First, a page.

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Cleveland Clinic's move to implement Servant

Leadership.  In your opinion what do you find most compelling, in the problems faced by Cleveland Clinic and the solutions and strategies they applied. The Ellikar article should be used as a backdrop to discuss some of the deeper obstacles that the leadership of Cleveland Clinic most likely faced as they were implementing a radical overhaul of their organization.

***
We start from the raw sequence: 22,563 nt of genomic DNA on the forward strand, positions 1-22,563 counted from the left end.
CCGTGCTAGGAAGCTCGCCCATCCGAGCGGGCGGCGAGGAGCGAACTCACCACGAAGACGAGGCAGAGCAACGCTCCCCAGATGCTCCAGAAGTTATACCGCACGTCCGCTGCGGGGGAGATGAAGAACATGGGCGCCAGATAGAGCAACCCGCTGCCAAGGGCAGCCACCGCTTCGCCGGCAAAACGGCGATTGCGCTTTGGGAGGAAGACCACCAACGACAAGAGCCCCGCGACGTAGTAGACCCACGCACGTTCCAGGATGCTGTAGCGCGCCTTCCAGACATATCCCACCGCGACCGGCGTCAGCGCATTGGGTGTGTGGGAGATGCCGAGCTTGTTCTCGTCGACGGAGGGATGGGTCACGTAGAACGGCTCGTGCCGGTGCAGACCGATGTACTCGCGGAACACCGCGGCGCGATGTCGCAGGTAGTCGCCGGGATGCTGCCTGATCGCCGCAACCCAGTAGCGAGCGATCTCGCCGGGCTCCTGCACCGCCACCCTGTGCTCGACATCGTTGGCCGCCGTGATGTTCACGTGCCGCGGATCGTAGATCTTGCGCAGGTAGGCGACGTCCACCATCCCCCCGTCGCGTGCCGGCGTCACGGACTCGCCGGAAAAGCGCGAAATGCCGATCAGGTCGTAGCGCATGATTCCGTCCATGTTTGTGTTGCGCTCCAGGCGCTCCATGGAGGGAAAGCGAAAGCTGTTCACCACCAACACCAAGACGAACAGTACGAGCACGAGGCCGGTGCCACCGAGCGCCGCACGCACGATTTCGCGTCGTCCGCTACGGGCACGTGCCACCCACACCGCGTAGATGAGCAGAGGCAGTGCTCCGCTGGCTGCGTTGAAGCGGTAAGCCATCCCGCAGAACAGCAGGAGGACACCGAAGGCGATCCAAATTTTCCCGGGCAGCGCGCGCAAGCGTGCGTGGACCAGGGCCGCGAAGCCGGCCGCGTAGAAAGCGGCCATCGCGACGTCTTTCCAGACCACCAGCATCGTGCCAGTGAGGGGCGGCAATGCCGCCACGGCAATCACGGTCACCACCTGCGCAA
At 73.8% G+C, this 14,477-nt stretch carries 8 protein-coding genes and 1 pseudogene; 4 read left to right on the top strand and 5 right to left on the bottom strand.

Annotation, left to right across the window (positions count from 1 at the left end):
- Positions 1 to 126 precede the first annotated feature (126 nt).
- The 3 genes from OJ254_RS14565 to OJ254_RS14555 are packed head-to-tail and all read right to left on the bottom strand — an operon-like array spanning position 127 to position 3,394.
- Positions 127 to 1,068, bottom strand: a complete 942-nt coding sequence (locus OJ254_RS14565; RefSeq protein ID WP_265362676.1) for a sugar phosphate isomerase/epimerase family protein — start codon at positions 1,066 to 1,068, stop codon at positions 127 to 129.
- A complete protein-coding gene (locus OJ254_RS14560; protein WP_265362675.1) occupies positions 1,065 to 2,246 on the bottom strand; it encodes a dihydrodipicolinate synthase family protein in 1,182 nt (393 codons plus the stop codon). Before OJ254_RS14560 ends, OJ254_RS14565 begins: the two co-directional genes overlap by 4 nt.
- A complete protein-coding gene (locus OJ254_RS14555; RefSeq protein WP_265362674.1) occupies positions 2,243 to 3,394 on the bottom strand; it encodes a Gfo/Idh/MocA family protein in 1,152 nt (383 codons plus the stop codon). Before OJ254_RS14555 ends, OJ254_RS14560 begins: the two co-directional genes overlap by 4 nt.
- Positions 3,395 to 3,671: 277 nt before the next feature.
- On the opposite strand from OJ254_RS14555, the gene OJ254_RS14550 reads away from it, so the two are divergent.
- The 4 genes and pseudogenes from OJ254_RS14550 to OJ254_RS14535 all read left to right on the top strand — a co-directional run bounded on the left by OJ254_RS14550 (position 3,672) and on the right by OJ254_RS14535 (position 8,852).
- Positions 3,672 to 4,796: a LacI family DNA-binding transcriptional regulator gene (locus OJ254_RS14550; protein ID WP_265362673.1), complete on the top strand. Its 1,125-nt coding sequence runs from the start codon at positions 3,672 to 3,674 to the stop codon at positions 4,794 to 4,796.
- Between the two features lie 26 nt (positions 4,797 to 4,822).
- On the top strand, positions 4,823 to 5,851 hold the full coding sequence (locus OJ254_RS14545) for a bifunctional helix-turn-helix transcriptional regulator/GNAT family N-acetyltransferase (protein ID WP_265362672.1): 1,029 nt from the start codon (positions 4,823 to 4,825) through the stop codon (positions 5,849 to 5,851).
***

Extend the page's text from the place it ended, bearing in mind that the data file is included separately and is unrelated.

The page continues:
Servant leadership is a concept that has gained increased notice within modern organizations. Its premise, as described over the last quarter century, was revived largely due to the writings of Robert Greenleaf (1977, 1998), which premised a servant first attitude, the raising of other servant leaders, and the potential impact on society. Considerable attention since has been devoted to attributes, measurements, and impact of servant leaders. Yet the servant leader may not be as welcome within organizations as we might first postulate. There is potential for significant differences and conflict between organizations and servant leaders. The intent of this article is to explore potential differences, and potential resolution strategies. The form of the modern organization has gone through a number of transformations, including scientific management, mass industrialization, management science as a discipline, six sigma quality movement, significant empowerment efforts, the rise of the computer and the information age, the proliferation of the network age, and most recently the early rise of bottom up organic organizations. Yet, it in every era of organizational transformation the tension between organizational pressures and human dynamics does not seem to have lessened. Warner (2007) humorously highlights one of Franz Kafka's (1883-1924) unfinished manuscripts, called The Castle (1926), that told the story of a land surveyor who was hired to assist a small town and its castle baron. In a telling moment, the Superintendent says "'You have been taken on as a Land Surveyor, as you say, but unfortunately we have no need of a Land Surveyor'" (p. 1025). Warner highlights that "arbitrary authority reduces the individual to uncomprehending powerlessness." (p. 1024). This fictional narrative from almost a century ago hints at the frustrating paradox of bureaucracies that is experienced today within organizations. Similarly, Warner notes that Max Weber (1864- 1920), considered a foundational early writer on organizations, saw the dependence of organizations on a rationality that reduced members to feeling like a part of a machine, yet who in turn want to become a bigger part of that machine. Weber noted (1978) "the [audience's] passion for bureaucratization drives us to despair" (p. 1024). It would appear that an organization's drive to organize alienates the very people it is organizing. In the middle of the 20th century, efforts in leadership theory were aimed at creating an ideal approach that balances organizational drive with individual needs. These efforts included the optimized "9-9 manager" (Blake and Mouton, 1964), the situational manager (Hersey and Blanchard, 1969), and integrating organizations with adult personalities (Argyris, 1957). Professor Likert (1967) of Michigan pointedly asked why more organizations would not adapt an engaging open management style even when the evidence demonstrates its superiority in effectiveness. In the last quarter of the 20th century, leadership theory focused even more directly on the impact on others, including transformational leadership, change leadership, ethical leadership, team leadership, as well as servant leadership. It is possible that the increased complexity of organizational systems has highlighted the criticality of human interaction J. ELLIKER © 2016 D. Abbott Turner College of Business. 74 in order to achieve organizational objectives. People impact is no longer simply a good thing to recognize, it may well be the bottleneck to organizational outcomes. This long lasting phenomenon highlights a conflict in nature between organizations and the development of people. We can further explore this tension between organizations and people through the lens of servant leadership. This is a reasonable inquiry because of the nature of servant leadership with its emphasis on the development of people. There are hints of possible inherent conflicts. As recently as three years ago, Professor Heskett (2013) of Harvard asked why servant leadership is not more present. Yukl (2010) noted that potential consequences of servant leadership "are not all beneficial for an organization" (p. 421). Further, the nature of a possible inherent conflict is still largely unexplored. Therefore, of particular interest for this inquiry, is the interaction between organizations and servant leaders. If the nature and outcome of organizations and servant leadership are at odds, then both organizations and servant leaders would be wise to consider the points of conflict and remedial actions. For this study, we focus on two questions: Do the very natures, or ontologies of organizations and servant leadership collide, and if so, what strategies can be pursued by practicing servant leaders to effectively manage the conflict? We are interested in finding any pattern of possible conflict between servant leadership and organizations that can assist those practicing this leadership style to change the dynamic. An initial deductive model is introduced that includes three ontological premises, generally reflecting the Greenleaf (1977, 1998) model of servant leadership, and the Argyris (2009) model of organizations: First, servant leadership by nature exists to serve others, while organizations exist to accomplish a collective purpose. Second, servant leadership by nature operates by raising up a new generation of healthy leaders who will likely challenge existing organizational boundaries and methods, while organizations operate through processes and roles to accomplish goals towards its purpose. Finally, servant leadership survives over the long term by generating other leaders who in turn raise the healthy impact on larger communities, while, organizations survive by adapting to a changing environment. At each level of being, there appears to be potential conflict inherent between these two natures. LITERATURE REVIEW The Nature of Servant Leadership Servant leadership is an emerging concept, still in its infancy in modern scholarship yet rich in its ancient history, that helps to explain many experiences within an organization. Robert Greenleaf (1977, 1998) is noted as a core modern author of the concept, which at its core he defined as the desire to serve first, then lead as necessary. And along with this he introduced two core tests - do people grow healthier and stronger and wiser and more capable of leading themselves as a result of working with a servant UNDERSTANDING ONTOLOGICAL CONFLICT 75 SLTP. 3(2), 72-89 leader - and what is the effect on the least privileged in society? There has been a widening stream of research on the concept since then, including Stone, Russell, and Patterson (2003), Spears (2010), Savage-Austin and Honeycutt (2011), and Parris and Peachy (2012). There are also a number of summary texts that include the topic in an overview of leadership, including Northouse (2016), Yukl (2010), and Bass and Bass (2008). Parris and Peachy (2012) completed a systematic literature review of servant leadership studies and concluded several findings - that there is no consensus on its definition, there are multiple measures, it is being widely investigated, and it is a viable theory that helps organizations and followers. Stone, Russell and Patterson (2003) described the differences between servant leadership and transformational leadership, which asserts that the growth of people is paramount, regardless of organizational effects. "This tendency of the servant leader to focus on followers appears to be the primary factor that distinguishes servant leadership from transformational leadership" (p.2). Savage-Austin and Honeycutt (2011) stated that in comparison to other major theories of leadership, "none of these models illuminate the need for leaders to serve the followers." Stone, Russell and Patterson (2003) suggest explicitly, and as the Yukl, Gordon and Taber (2002) taxonomy described implicitly, that servant leadership, along with transformational leadership, is a higher order model of behavioral leadership theory. Melchar and Bosco (2010) found that servant leadership can provide a successful alternative to other leadership styles such as autocratic, performance-maintenance, transactional, or transformational" (p. 84). There have been a number of attempts at measuring the nature of servant leadership, including Laub's (1999) initiating work, Barbuto and Wheeler's (2006) comparison work, and a comprehensive analysis by van Dierendonck and Nuijten (2011). Barbuto and Wheeler (2006) produced five servant leadership factors—altruistic calling, emotional healing, persuasive mapping, wisdom, and organizational stewardship. They found significant relations to transformational leadership, leader-member exchange, extra effort, satisfaction, and organizational effectiveness (p. 300). Hayden (2011), a doctoral student of Barbuto, empirically tested Robert Greenleaf's (1977, 1998) seminal articulation of servant leadership. The four personal outcomes he theorized (health, wisdom, freedomautonomy, and service orientation) were tested against established dimensions of servant leadership. All correlations were significant and positive (p. ii). Barbuto and Hayden (2011) also tested the Barbuto and Wheeler measurement against the measurements of leader-member exchange. They indicated that "all five dimensions of servant leadership had significant relationships to LMX. The strongest predictor of LMX was the emotional healing component of servant leadership. This means those leaders who are perceived as able, and willing, to connect with colleagues on an emotional level (specifically in a healing context) build strong, positive relationships with these colleagues." (p. 30). Although the data is early and mixed, there appears to be research supporting the positive impact of servant leadership. However, there may be an apparent conflict with servant leadership within organizations. As noted above James Heskett (2013) queried that despite the attractiveness of servant leadership, why isn't it more prevalent? Yukl (2010) explained that the welfare J. ELLIKER © 2016 D. Abbott Turner College of Business. 76 or growth of the individuals may supersede the short term performance of the organization, or even the career of the servant leader. Stone, Russell and Patterson (2003) explained further that "the servant leader does not serve with a primary focus on results; rather the servant leader focuses on service itself" and that they "trust their followers to undertake actions that are in the best interest of the organization, even though the leaders do not primarily focus on organizational objectives" (p. 355). In this light, it is easy to see how organizational leaders who are held accountable for specific outcomes would find it difficult to trust fully servant leaders within their organizations. There have been a few specific phenomenological studies of servant leaders in organizations that highlight conflict. Savage-Austin and Honeycutt (2011) studied 15 servant leaders and summarized some of the servant leader barriers. Foster (2000) also detailed the barriers servant leaders face by interviewing 20 recognized servant leaders in a single corporation. These blockages to servant leadership focused on cultural barriers such as lack of trust, conflicting leadership styles, and lack of communication, and included some suggested remedies to be organizationally implemented. Foster noted the significant conflict between his participants and organizational barriers, and tended to support Greenleaf's supposition that servant leaders should only work for other servant leaders. Chu (2011) studied the correlations between pastors' conflict management style and servant leadership in churches. Garcia (2004) explored the relationship between transformational and transactional leadership with conflict style of the leader. The work of all the above researchers' touches upon an important point. Servant leaders likely face conflict as they serve their organizations. But our understanding of the reason and nature of that conflict is only at the beginning stages, and therefore servant leaders are apt to be caught unaware of the phenomenon. This could lead to significant discouragement or departure of valuable leaders from organizations, and the possible reduction of servant leadership practices within organizations. The Nature of Organizations To investigate the interactions between organization and servant leaders we need to better understand the ontology or inherent nature of organizations. The study of organizations extends throughout history, including militaries, governments, townships, and collectives of worship. In the 20th century rise of business organizations, Frederick Taylor (1856-1915) introduced a systemized approach to creating a more "scientific" (1914) organization. This perspective on organizations exists to today, and in its modern form might be similar in some extent to the continuous improvement efforts out of Japan in the 1980's and further adopted by the Baldridge and Kaizan initiatives in the US. Max Weber (1864-1920) considered the father of organizational theory, described the rise of the organization in the early 20th century, although his writings were not translated into English until mid-century (1978). In the mid-century organizational dynamic research includes Argyris (1957), Bennis (1966), and Likert (1967). Their research focused on the emerging large corporations, the need for bureaucratic methods of large scale functional tasks, and the rising need for human perspectives. Argyris (2009) provided many meaningful UNDERSTANDING ONTOLOGICAL CONFLICT 77 SLTP. 3(2), 72-89 observations on organizations in this light. They are helpful in observing the ontological nature of organizations, including the need for corrective feedback mechanisms, objectives, roles and departments. He stated that "the degree of dependency, submissiveness, and so on, tends to increase as one goes down the chain of command and as the job requirements and managerial controls direct the individual" (p. 58). Critically to our study, he stated that there are three organizational activities: "(1) achieving objectives, (2) maintaining the internal system, and (3) adapting to the external environment." (p. 120). Modern organizational investigators include Wheatley (2006), Morgan (2006) and Yukl (2010). Here the emphasis has been on the changing nature of organizations from a more mechanized approach to an organic structure, where change is not linear, and organizations continue to include a complexity of interdependent systems and actors. As a result, organizations can be quite complex, responding to a demanding global stage, and sometimes hard to understand. Meyer and Bromley (2013) call the modern organization "social actors" and "structurally nonrational" (p. 366). For our purposes, we want to focus on a simple definition of an organization. As Argyris (2009) stated, "organizations are usually created to achieve objectives that can best be met collectively" (p. 35). In other words, an organization is a group of people (both internal and external) connected together for a common purpose. Junginger (2008) notes that "while every form of organizing involves people, resources, structure, and purpose, an organization requires a group of people that utilizes available resources in an agreed manner to pursue a common or shared purpose" (p.32). Bottazzi and Ferrario (2009) describe an organization as a "complex entity [to run] complex activities" (p. 228). This combined effort of people may seem to be an obvious statement, but its implications are significant for the servant leader. Combined efforts can be voluntary, involuntary, highly engaging of capabilities or highly controlled, networked to other organizations, a combination of internal and external resources, all of which impact individuals and leadership. The Interaction between Organizations and Servant Leadership From the beginning of organizational studies, there has been a parallel concern over the impact on human lives. Organizational theory includes the functions, objectives, behaviors, and results of focusing groups of people on specific outcomes. As we noted at the beginning, Warner (2007) highlighted a very early emerging conflict over the impact of organizational bureaucracies on people, from the 19th and early 20th century writings of Kafka and Weber. "Weber was deeply concerned with the concentration of power and the tragically dehumanizing nature of life in bureaucracies" (p. 505). Further, Weber (1978) notes the longevity of "bureaucratic machinery that will normally continue to function" even after a revolution or occupation. Argyris (1957) stated a premise that "healthy individuals will tend to have their self-actualization blocked or inhibited because of the demands of the formal organization" (p. 76). Rahim (2002) noted that "conflict and tension will go up as more people challenge the old ways of thinking and doing things" (p. 227). J. ELLIKER © 2016 D. Abbott Turner College of Business. 78 The nature and presence of conflict between individuals and organizations has been an area of significant concern. In speaking of the bureaucratic model of organization, Pondy (1967) indicated that "conflict is intimately tied up with the stability of the organization...conflict is a key variable in the feedback loops that characterize organizational behavior" (p. 297-298). If conflict between individuals and organizations are ubiquitous, then the practice of servant leadership, which is focused on the development of individuals, will also surface key areas of conflict. Savage-Austin and Honeycutt's (2011) interviews of servant leaders mention several barriers to servant leaders within organizations, the most common being "culture, the fear of change... and the lack of knowledge regarding the philosophy of servant leadership practices... resulting in minimal inclusion of followers in the decision-making process" (p. 53). Parris and Peachy (2012) at the end of their comprehensive study of servant leadership commented that "servant leadership contrasts, traditional leader-first paradigm.which at the heart of most organizations" (p. 390). Peterson, Galvin, and Lange (2012) sampled 126 CEO's in technology organizations, and discovered different relationships between leadership styles and servant leadership, including a positive one between founder status and servant leadership, and that CEO servant leadership predicted subsequent firm performance (p. 565). Foster (2000) discovered barriers to the practice of servant leadership that included communications, development, middle management, rewards, and the understanding of servant leadership. But we can learn from conflict. It may well be one of the most valuable keys to understanding growth in both individuals and organizations. METHOD The intent of this article is to an initial deductive model of potential conflict between the nature of organizations and the nature of servant leadership. In this manner, we can follow the path of Argyris (2009) to climb to the "highest possible heights of abstraction," postulate "the essential properties" of this conflict and then return "to the empirical world to test" (p. 149). A next step beyond this article would be to test our assumptions with identified servant leaders across a spectrum of organizations, and allow a grounded model to emerge. The deductive reasoning herein is straightforward. If both organizations and servant leaders are considered distinct entities with purpose and methodology, then the purpose or methodology of both can be compared. If there are noticeable differences in purpose and methodology, the potential for conflict exists. To achieve this comparison, a table is constructed that highlights three key questions of being: why it exists, how it may operate, and its long term need to survive. Then, within the table we present some preliminary answers to those questions from both the servant leader perspective and an organizational perspective. In both cases we are emphasizing the core nature of each entity. Finally, we take a logical leap to predict where potential moments of conflict could occur for those practicing servant leadership within an organization. In responding to the questions, we UNDERSTANDING ONTOLOGICAL CONFLICT 79 SLTP. 3(2), 72-89 are relying on a presumed ontology of servant leadership, most specifically around the three core concepts of Greenleaf (1977, 1998), and a presumed ontology of organizations, roughly parallel to Argyris (1957, 2009). A second table is then constructed to highlight potential moments of conflict, and ask our second question - what strategies should a practicing servant leader pursue to manage such conflicts? We again use deductive reasoning, and come to an initial model of action. Table 1 An Initial Model of Ontological Conflict Ontological Questions Servant Leadership Ontology Organization Ontology Potential Moments of Conflict for Those Practicing Servant Leadership Why does it exist? Leadership exists to serve others Individuals organized to accomplish a purpose When the pursuit of organizational purpose unintentionally dehumanizes its members in the accomplishment of that purpose. When the servant leader continues to organizationally serve others who are redirecting the organization without consensus. How does it tend to operate? Builds up a community of healthy new leaders Organizes and executes goals through roles, processes, tasks When the roles, processes and tasks overly restrict or reduce the capabilities of its new leaders. When emerging leaders challenge and change roles, processes, tasks and mission at a pace beyond organizational capacity. How does it survive for the long term? Generates a larger healthy community, including underprivileged Challenges itself when circumstances change When bureaucracy or autocratic power becomes dominant, less able to change, and less focused on growing new leadership. When the larger healthy community no longer is dependent on the organization. J. ELLIKER © 2016 D. Abbott Turner College of Business. 80 DISCUSSION Table 1 details our first deductive results on the question of potential moments of conflict for those practicing servant leadership within organizations. For the first question - why does it exist - we can say that servant leadership exists to serve others, while organizations exist so that a group of people can accomplish a selected purpose. A potential moment of conflict for a servant leader within that organization could then arise if the pursuit of an organizational purpose begins to dehumanize its members. Situations that come to mind might include organizational layoffs, long and unusual working conditions, and intimidation of organizational members. The servant leader is called to challenge these actions and help the organization think through ethical and humane strategies to accomplish the overall organizational purpose. There could also be conflict in the other direction. For instance, if the servant leader continues to serve individuals who are actively redirecting the organizational purpose, the organization is called to challenge the servant leader. Instances that come to mind could include supporting a member who continues to fall short of his responsibilities, regardless of frequent counseling, or not taking command of a business situation when, as Greenleaf (1977, 1998) indicated, a servant leader also leads as necessary. The second question - how does it tend to operate - leads us to say that servant leaders build up a community of healthy new leaders, and organizations execute goals through roles, processes, and tasks. Potential moments of conflict then can arise in two situations. First when the roles, processes and tasks overly restrict or reduce the capabilities of its emerging new leaders. In this case the servant leader is called to coach new leaders in effective change management. Alternatively, when emerging leaders challenge and change roles, processes, tasks and mission at a pace beyond organizational capacity, the organization can challenge the servant leader to slow the pace of development. The third ontological question - how does it survive for the long term - leads us to say that servant leaders tend to build up healthy communities beyond their immediate circle of contacts. This occurs because the emerging healthy leaders, coached by the servant leader, expand their own impact into their families, communities and occasionally other organizations. In some ways, this is the most powerful impact of servant leadership. When one is asked - who was their favorite boss - the answer is often the one who believed in me and gave me room to grow. This has a multiplying effect over time - especially when that affected subordinate becomes a leader of others. On the organizational side of the question, organizations survive when they sustain a capacity to challenge themselves as the external environment changes. If not, organizational flexibility and life diminish. Both potential conflicts for servant leaders - when bureaucracy or autocratic power becomes dominant, less able to change, and new leadership becomes less critical - and when the health of the organization reduces its ability to sustain internal and external stakeholders - call for a decision on the part of those practicing servant leadership: Is it better to continue to advocate internal change or is it UNDERSTANDING ONTOLOGICAL CONFLICT 81 SLTP. 3(2), 72-89 time to depart and align with an organization more adapted to servant leadership principles. Greenleaf (1977) suggests it is best to follow other servant leaders, but occasionally that may not be a practical solution. We need to explore each of the levels of conflict as to their nature and possible resolution strategies. Based on our model, it would appear that there are potential conflict points between servant leadership and organizations - of all types. These points of contention logically originate in the differences between the ontology of each at all three levels - their purpose, their methodology of operating, and their survival mechanisms. We might describe the difference in why they exist as a people verses purpose difference. When purposes differ between parties, conflict arises. Similarly, we could describe operational differences as a people verses process difference. When ways of getting things done differ, conflict emerges. Finally, we could describe survival differences as a people verses power difference. Entities need to adapt to survive, but can resort to power when adaptation appears unreasonable. Conflict arises if either entity resorts to power. The reasonable next question is what strategy can a practicing servant leader pursue in managing such conflict. The servant leader, or those choosing to practice servant leadership principles, are called to resolve these ontological moments of conflict when they occur, or prevent them from occurring. For the sake of this deductive model, we are limiting our discussion to strategies of servant leadership, rather than organizational strategies to reduce conflict. Both are legitimate, and a few studies previously noted above focus on organizational strategies. However, we are concerned for the moment on the practice of servant leadership in this context. Conflict resolution strategies might include some classic options of confrontation, avoidance, negotiation, or integration. These should be tested and researched within the community of servant leaders. Further, there may be some resolution strategies unique to servant leadership, such as self-sacrifice or what we might call a non-confrontational "judoflip" that converts the energy of the controlling power into organic power. But if we continue our deductive methodology, and pursue Aristotle's methodology of finding the mean or balanced approach towards ethics, we may be able to discover some early hints of successful servant leadership strategies of conflict resolution. Further, we can compare these strategies to insights from some prior researchers. Table 2 takes the conclusions of Table 1, and then describes an Aristotle-like "golden mean of conduct" (Loomis, 1943, p. xxxiii) between the two extremes of conflict between the organization and the servant leader. Thus, a reasonable strategy emerges for servant leaders to either integrate solutions or avoid unnecessary conflict. We then discuss each strategy. J. ELLIKER © 2016 D. Abbott Turner College of Business. 82 Table 2 Possible Servant Leader Resolution Strategies Ontological Questions (from Table 1) Potential Moments of Conflict for Those Practicing Servant Leadership (from Table 1) Possible Servant Leader Resolution Strategy (between the conflict extremes) Why does it exist? When the pursuit of organizational purpose unintentionally dehumanizes its members in the accomplishment of that purpose When the servant leader continues to organizationally serve others who are redirecting the organization without consensus "People verses Purpose" In people verses purpose conflicts, the servant leader must either be a member of the senior organizational staff, or have consistent access to that group of leaders. This increases openness to challenge and growth in both individuals and the organization. How does it tend to operate? When the roles, processes and tasks overly restrict or reduce the capabilities of its new leaders When emerging leaders challenge and change roles, processes, tasks and mission at a pace beyond organizational capacity "People verses Process" In people verse process conflicts, the servant leader should encourage high levels of member engagement. This increases innovation, excellence, and growth of emerging leaders. How does it survive for the long term? When bureaucracy or autocratic power becomes dominant, less able to change, and less focused on growing new leadership When the larger healthy community no longer is dependent on the organization "People vs Power" In people verses power conflicts, the servant leader should model a self-sacrificial path that neither seeks power or independence. UNDERSTANDING ONTOLOGICAL CONFLICT 83 SLTP. 3(2), 72-89 People verse Purpose Conflicts First, when either organizational dehumanization or radical redirection emerges as people verses purpose conflicts, it suggests that servant leaders must choose a middle ground of either being a direct member of the senior organizational staff, or at minimum have consistent access to that group of leaders, in order to reduce that conflict. This increases senior leader openness to integrating the purposes of both organization and people growth. Servant leadership is not necessarily an abandonment of senior positional power. Rather, it is the ability to either set aside positional power, or use that power on behalf of growing others. This can be exercised at all levels of leadership, and increases the congruency between leadership and individuals within the organization - the very goal of Argyris' work (2009). Further, Melchar and Bosco (2010) stated that "the modeling of servant leadership by strategic level managers can an organizational culture in which servant leaders develop among lower-level managers" (p. 84). Dominance between those with leadership power and those without, lowers the ability to serve each other. In a recent study on housing negotiations between parties, Asher (2015) stated that a key obstacle to resolutions is "the unwillingness or incapacity of the previously dominant party to experience a shift in attitude about the previously subordinate party's capacity to exercise power and impose costs" (p. 49). Alternatively, those practicing servant leadership at a senior level can strategically help an organization that exists to serve. This was part of Greenleaf's (1977, 1998) original vision, as well as others. Korten (1984) in espousing strategic organizational practice in the public arena said "the strategic organization represents ... a proactive commitment to the ideal that the purpose of organization is to serve the needs of people, while facilitating the human growth of all participants" (p. 341). There is something very positively powerful about senior positional leadership that exercises servant leadership actions. It tends to give confidence in people rather than an over reliance on restrictive tasks. People verses Process Conflicts When people capacity verses operational task limitation conflict occurs, the servant leader is a natural fit for encouraging organizational membership engagement. Servant leadership naturally engages talent at all levels in bringing their innovative solutions to difficult operational problems. This assists growth in both individuals and organizations. Burke and Ng (2006) similarly suggest that "organizations will need greater commitment and engagement of staff in order to remain competitive" (p. 93). Junginger (2008) in discussing the emerging nature of a product design into "human-centered design" (p.3) described how a company could actually organize along those principles. Intuit's (Ramsey and Finney, 2015) organizational engagement model, where individuals can be rationally engaged (paid well, benefits, good environment), emotionally engaged (I work on a good team with a strong mission), and/or inspirationally engaged (we are out to change the world), the servant leader can coach individuals and other leaders along that spectrum. Organizational membership engagement is an apparent key for the servant leader to reduce conflict. However, this strategy presupposes the prior strategy of senior leadership J. ELLIKER © 2016 D. Abbott Turner College of Business. 84 engagement or access. Otherwise, conflict that occurs in this operational realm, and rises for resolution at a more senior level, will be difficult to resolve. People verses Power Conflicts Finally, a key conflict that needs to be resolved by those exercising servant leadership is one that focuses on the long term survival of both organizations and servant-led communities. As an organization grows larger and more dominant in its sphere of influence, it tends to rely on its perceived power, and become less able to change. Paradoxically, as a servant-led community grows in its ability to function independently and healthy, it may begin to sense an ability to walk away from its original organization. To avoid these two extremes, a self-sacrificial servant leadership strategy can model a way towards both organizational and community humilities. Sachdeva, Iliev, Ekhtiari and Dehghani (2015) recently revisited the famous runaway streetcar ethics problem, and found that "people approve of self-sacrifice more than directly harming another person to achieve the same outcome" (p. 1). Choi and Mai-Dalton (1999) discussed the effects on followers of leader self-sacrifice. To resolve many of these ontological issues, those practicing servant leadership are often called to self-sacrifice for the good and growth of others. This may mean voluntarily setting aside the servant leader's career goals or the short term performance of the company (Yukl, 2010). Oddly, it may be that this more selfless strategy on the part of the servant leader becomes the beginning of growth on the part of both the organization and emerging servant leaders. CONCLUSION Servant leadership has a unique place in organizational life. It provides for the recognition and growth of talent throughout the organization, the ability of the organization to thrive through the growth of others, and the possibility of affecting a larger community. But the interaction between organizations and servant leadership has its conflict and risks. These risks can be classified by ontological questions, including why each force exists, how they operate, and how they survive over the long term. The above ontological model provides a preliminary answer that yes, such conflict likely exists, and presents three possible strategies of resolution for those practicing servant leadership within organizations to consider, including encouraging organization engagement, senior leadership engagement, and a self-sacrificial approach. This model presents an interesting parallel to Argyris' (1957, 2009) hypothesis on the integration of the individual and the organization where "the organization will tend to develop unintended consequences when there is a lack of congruency between the individual needs and organizational demands" (2009, p. 67). One practicing servant leadership within an organization, often finds themselves at this point of tension between the individual and the organization. All of this suggests something we might call The Human Organization, to borrow a phrase from Likert (1967) where we can actualize that which has been imagined, researched and proposed - generating growth through a living organism. This calls for the active involvement of servant leadership in order to generate and sustain growth for individuals within and outside the boundaries of any organization. UNDERSTANDING ONTOLOGICAL CONFLICT 85 SLTP. 3(2), 72-89 Limitations and Next Steps There are very significant limitations to the above study. It is deductively based as a first phase in a modified grounded theory research approach. Although it is informed through current research on servant leadership, the ontological conflict theory has yet to be tested in either qualitative or quantitative field studies. Second, although the model takes into account the nature of both organizations and servant leadership, our resolution discussion focused on actions that could be initiated by servant leadership. Organizational strategies are also quite legitimate. Finally, since we are taking an ontological view of servant leadership and organizations, we could explore differences well beyond the current or past century, and into both ancient and non-western histories. There are a number of potential follow-up studies that could shed light on this area of servant leadership and organizational interaction. These could include a mixed method that compares this deductive work with grounded theory from practicing servant leaders. By more fully understanding this dynamic, the practice of servant leadership can continue to have a positive impact on both individuals and organizations.